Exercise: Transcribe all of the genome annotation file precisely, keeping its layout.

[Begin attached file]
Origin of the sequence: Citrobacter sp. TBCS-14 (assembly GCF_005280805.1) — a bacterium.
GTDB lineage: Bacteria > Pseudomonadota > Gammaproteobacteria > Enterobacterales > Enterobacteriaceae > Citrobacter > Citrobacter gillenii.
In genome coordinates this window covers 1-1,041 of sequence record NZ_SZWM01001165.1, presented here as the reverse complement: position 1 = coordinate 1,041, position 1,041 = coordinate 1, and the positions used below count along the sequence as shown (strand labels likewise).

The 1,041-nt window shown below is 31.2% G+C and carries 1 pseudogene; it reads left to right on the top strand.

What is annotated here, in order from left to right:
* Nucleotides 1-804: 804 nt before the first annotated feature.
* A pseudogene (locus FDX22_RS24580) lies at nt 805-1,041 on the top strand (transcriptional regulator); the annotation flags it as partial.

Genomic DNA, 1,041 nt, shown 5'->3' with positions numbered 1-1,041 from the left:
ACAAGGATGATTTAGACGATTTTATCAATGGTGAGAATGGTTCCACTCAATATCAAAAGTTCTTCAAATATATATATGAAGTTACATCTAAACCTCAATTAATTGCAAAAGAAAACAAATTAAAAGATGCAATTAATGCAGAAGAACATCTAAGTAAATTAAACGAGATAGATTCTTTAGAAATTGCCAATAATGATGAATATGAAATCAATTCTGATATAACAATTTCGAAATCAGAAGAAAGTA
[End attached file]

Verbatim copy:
Origin of the sequence: Citrobacter sp. TBCS-14 (assembly GCF_005280805.1) — a bacterium.
GTDB lineage: Bacteria > Pseudomonadota > Gammaproteobacteria > Enterobacterales > Enterobacteriaceae > Citrobacter > Citrobacter gillenii.
In genome coordinates this window covers 1-1,041 of sequence record NZ_SZWM01001165.1, presented here as the reverse complement: position 1 = coordinate 1,041, position 1,041 = coordinate 1, and the positions used below count along the sequence as shown (strand labels likewise).

The 1,041-nt window shown below is 31.2% G+C and carries 1 pseudogene; it reads left to right on the top strand.

What is annotated here, in order from left to right:
* Nucleotides 1-804: 804 nt before the first annotated feature.
* A pseudogene (locus FDX22_RS24580) lies at nt 805-1,041 on the top strand (transcriptional regulator); the annotation flags it as partial.

Genomic DNA, 1,041 nt, shown 5'->3' with positions numbered 1-1,041 from the left:
ACAAGGATGATTTAGACGATTTTATCAATGGTGAGAATGGTTCCACTCAATATCAAAAGTTCTTCAAATATATATATGAAGTTACATCTAAACCTCAATTAATTGCAAAAGAAAACAAATTAAAAGATGCAATTAATGCAGAAGAACATCTAAGTAAATTAAACGAGATAGATTCTTTAGAAATTGCCAATAATGATGAATATGAAATCAATTCTGATATAACAATTTCGAAATCAGAAGAAAGTA